Boundary Disputes Worth the Hassle?

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Boundary Disputes Worth the Hassle?

Boundary issues have historically been a fertile breeding ground for litigation, the costs of which can often exceed the value of the area of land in dispute. Frequently, common sense can go out of the window once battle lines are drawn and the parties seek to enforce their own differing interpretations of the true boundary line.

In considering the law in this area it is worthwhile remembering as a starting point that title plans issued by the Land Registry do not show the precise legal boundary of a property but only a "general boundary". The Land Registry base their plans on the Ordnance Survey map and to a scale which means that the thickness of a boundary line on the title plan can actually equate to a distance of a few metres on the ground. Many a boundary dispute has arisen from the mistaken belief that the Land Registry title plan is sacrosanct and shows the precise position of the legal boundary.

In order to determine the precise legal boundary of a property it is advisable to obtain specialist advice from a solicitor and/or surveyor before disputing a boundary with a neighbouring owner. As a starting point a professional adviser will seek to locate any historic title deeds for the property, which may contain detailed plans and/or measurements which precisely defined the boundaries of the property at a time when the property was sold in the past. Unfortunately, in the modern world of electronic data storage many of the old title deeds and documents that used to be passed from owner to owner on the sale of a property have been discarded and lost or destroyed in the often mistaken belief that all of those documents are no longer relevant. Much vital evidence as to the legal boundary of properties has been lost in this way.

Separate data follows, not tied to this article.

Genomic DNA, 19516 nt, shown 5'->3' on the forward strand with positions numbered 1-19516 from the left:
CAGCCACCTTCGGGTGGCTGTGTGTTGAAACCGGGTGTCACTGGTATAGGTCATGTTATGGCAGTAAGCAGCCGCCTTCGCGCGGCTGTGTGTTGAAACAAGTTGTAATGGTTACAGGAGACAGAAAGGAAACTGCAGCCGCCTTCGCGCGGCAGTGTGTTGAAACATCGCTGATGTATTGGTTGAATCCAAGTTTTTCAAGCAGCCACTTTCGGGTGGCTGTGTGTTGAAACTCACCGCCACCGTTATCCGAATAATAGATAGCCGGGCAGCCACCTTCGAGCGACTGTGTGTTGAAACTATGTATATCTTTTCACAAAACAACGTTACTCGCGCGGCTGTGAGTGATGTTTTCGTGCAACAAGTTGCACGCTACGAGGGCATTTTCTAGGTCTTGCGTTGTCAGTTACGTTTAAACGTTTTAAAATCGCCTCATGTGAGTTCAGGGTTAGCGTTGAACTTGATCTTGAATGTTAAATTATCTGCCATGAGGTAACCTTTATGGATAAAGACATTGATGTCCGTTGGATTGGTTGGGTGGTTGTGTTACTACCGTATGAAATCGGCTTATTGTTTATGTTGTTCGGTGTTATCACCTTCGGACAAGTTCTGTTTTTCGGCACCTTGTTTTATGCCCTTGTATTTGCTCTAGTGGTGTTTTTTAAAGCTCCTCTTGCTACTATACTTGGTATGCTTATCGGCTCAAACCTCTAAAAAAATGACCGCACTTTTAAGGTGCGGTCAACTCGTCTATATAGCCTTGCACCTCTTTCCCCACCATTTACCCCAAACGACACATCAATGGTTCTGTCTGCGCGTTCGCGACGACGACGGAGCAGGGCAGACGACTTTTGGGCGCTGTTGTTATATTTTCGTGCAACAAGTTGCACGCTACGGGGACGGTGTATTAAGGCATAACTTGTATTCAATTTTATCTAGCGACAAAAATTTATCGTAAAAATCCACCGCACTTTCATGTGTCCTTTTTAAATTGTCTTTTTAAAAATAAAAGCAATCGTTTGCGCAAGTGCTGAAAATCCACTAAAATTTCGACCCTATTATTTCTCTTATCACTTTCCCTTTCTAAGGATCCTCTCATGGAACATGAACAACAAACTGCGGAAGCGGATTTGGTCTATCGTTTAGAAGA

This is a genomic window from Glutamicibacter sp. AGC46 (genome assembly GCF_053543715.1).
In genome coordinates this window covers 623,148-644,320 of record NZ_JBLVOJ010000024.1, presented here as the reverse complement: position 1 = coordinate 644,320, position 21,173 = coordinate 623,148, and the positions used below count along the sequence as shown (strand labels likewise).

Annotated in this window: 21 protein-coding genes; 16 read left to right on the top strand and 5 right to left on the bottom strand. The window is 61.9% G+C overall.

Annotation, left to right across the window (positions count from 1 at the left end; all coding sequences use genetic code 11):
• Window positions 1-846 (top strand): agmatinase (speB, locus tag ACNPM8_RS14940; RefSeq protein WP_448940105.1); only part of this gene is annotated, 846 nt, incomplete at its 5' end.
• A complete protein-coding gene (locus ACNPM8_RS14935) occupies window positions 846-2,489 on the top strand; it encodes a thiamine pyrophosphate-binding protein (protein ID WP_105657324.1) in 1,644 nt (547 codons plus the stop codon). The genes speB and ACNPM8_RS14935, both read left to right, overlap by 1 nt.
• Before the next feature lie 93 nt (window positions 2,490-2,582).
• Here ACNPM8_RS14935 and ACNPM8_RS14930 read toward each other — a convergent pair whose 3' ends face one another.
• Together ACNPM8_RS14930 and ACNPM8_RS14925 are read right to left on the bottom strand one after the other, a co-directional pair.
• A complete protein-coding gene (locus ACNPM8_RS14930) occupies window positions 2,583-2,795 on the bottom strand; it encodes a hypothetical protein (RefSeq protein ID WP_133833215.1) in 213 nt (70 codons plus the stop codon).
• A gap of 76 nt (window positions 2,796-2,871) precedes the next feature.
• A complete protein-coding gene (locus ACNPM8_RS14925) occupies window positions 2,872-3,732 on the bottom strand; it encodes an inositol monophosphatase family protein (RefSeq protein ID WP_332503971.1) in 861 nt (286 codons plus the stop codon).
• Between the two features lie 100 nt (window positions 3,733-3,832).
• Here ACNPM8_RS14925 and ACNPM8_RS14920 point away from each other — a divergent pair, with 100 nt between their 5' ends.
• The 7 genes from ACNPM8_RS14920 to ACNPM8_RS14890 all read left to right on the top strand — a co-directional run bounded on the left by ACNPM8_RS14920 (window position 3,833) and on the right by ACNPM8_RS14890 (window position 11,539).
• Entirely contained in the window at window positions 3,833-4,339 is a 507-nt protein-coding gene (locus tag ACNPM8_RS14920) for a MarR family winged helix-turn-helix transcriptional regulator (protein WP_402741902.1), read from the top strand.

In the absence of documentary evidence, the legal boundary can be established by reference to topographical features, the previous conduct of the neighbouring owners over the years and various rebuttable presumptions. The existence of physical features such as fences and hedges can be used as evidence of the legal boundary and if a party has treated an area of land as within its ownership for a period of 10 years or more without consent or objection from another party then it may be possible to claim ownership of that land pursuant to the rules governing 'adverse possession'. It is also worth bearing in mind that rebuttable presumptions may apply unless there is specific documentary evidence to the contrary, such as (a) if a property abuts a highway then the legal boundary of the property extends to the middle line of the highway (b) where the boundary comprises a hedge and a man-made ditch then the boundary is the edge of the ditch furthest from the hedge and (c) if eaves or foundations extend across a boundary line then the eaves and foundations are within the boundary but not the airspace in between them.

If the parties can reach agreement on the location of boundaries without recourse to the Courts then a 'Boundary Agreement' can be drawn up and signed by the parties. This agreement can then be registered against the respective legal titles at the Land Registry but will still be classed as a 'general boundary' rather than a definitive legal boundary. It is possible to unilaterally apply to the Land Registry for a determined boundary by preparing a detailed professional plan that is accurate to 10mm and following the procedure set out in the relevant Land Registry practice guide. If the neighbouring owner objects to this application then the matter will be decided by a specialist judge of the Property Chamber of the First-tier Tribunal.

It is clear that boundary disputes remain a complicated issue and that the law as it stands can create the uncertainty which encourages disputes between adjoining owners. Given the often prohibitive costs of a long drawn out legal battle, the common sense approach must be to obtain early professional advice to determine the issues at hand and to only engage in discussions with the neighbouring owner once you are fully aware of the relevant facts.

If you would like more information or to discuss any of the issues raised in this article please do not hesitate to contact myself.

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